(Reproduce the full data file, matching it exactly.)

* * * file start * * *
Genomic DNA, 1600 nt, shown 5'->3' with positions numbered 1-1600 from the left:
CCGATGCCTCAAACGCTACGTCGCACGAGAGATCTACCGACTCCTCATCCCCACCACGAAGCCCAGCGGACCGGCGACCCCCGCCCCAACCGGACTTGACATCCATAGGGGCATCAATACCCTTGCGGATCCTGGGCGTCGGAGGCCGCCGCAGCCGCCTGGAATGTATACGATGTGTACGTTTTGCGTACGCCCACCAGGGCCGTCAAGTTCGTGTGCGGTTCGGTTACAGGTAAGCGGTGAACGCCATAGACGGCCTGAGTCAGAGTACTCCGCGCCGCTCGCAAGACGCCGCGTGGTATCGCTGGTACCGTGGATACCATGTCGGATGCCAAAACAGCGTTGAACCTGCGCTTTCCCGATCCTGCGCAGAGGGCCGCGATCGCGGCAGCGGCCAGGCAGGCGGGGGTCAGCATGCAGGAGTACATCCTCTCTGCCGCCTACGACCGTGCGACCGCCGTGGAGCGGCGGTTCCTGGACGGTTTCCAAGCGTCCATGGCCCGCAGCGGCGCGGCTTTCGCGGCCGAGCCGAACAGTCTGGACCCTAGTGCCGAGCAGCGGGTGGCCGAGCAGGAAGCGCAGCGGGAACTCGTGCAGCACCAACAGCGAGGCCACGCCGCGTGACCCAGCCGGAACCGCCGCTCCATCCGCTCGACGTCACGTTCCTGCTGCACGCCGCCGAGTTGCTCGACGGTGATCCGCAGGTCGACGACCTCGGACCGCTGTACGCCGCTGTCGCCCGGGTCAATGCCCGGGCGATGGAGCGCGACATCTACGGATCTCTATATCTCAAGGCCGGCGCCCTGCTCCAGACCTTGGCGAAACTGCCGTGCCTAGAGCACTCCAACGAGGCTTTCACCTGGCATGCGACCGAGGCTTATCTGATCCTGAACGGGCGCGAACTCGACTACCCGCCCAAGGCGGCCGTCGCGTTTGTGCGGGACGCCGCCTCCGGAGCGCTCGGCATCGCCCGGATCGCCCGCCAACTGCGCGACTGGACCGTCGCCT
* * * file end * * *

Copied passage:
Genomic DNA, 1600 nt, shown 5'->3' with positions numbered 1-1600 from the left:
CCGATGCCTCAAACGCTACGTCGCACGAGAGATCTACCGACTCCTCATCCCCACCACGAAGCCCAGCGGACCGGCGACCCCCGCCCCAACCGGACTTGACATCCATAGGGGCATCAATACCCTTGCGGATCCTGGGCGTCGGAGGCCGCCGCAGCCGCCTGGAATGTATACGATGTGTACGTTTTGCGTACGCCCACCAGGGCCGTCAAGTTCGTGTGCGGTTCGGTTACAGGTAAGCGGTGAACGCCATAGACGGCCTGAGTCAGAGTACTCCGCGCCGCTCGCAAGACGCCGCGTGGTATCGCTGGTACCGTGGATACCATGTCGGATGCCAAAACAGCGTTGAACCTGCGCTTTCCCGATCCTGCGCAGAGGGCCGCGATCGCGGCAGCGGCCAGGCAGGCGGGGGTCAGCATGCAGGAGTACATCCTCTCTGCCGCCTACGACCGTGCGACCGCCGTGGAGCGGCGGTTCCTGGACGGTTTCCAAGCGTCCATGGCCCGCAGCGGCGCGGCTTTCGCGGCCGAGCCGAACAGTCTGGACCCTAGTGCCGAGCAGCGGGTGGCCGAGCAGGAAGCGCAGCGGGAACTCGTGCAGCACCAACAGCGAGGCCACGCCGCGTGACCCAGCCGGAACCGCCGCTCCATCCGCTCGACGTCACGTTCCTGCTGCACGCCGCCGAGTTGCTCGACGGTGATCCGCAGGTCGACGACCTCGGACCGCTGTACGCCGCTGTCGCCCGGGTCAATGCCCGGGCGATGGAGCGCGACATCTACGGATCTCTATATCTCAAGGCCGGCGCCCTGCTCCAGACCTTGGCGAAACTGCCGTGCCTAGAGCACTCCAACGAGGCTTTCACCTGGCATGCGACCGAGGCTTATCTGATCCTGAACGGGCGCGAACTCGACTACCCGCCCAAGGCGGCCGTCGCGTTTGTGCGGGACGCCGCCTCCGGAGCGCTCGGCATCGCCCGGATCGCCCGCCAACTGCGCGACTGGACCGTCGCCT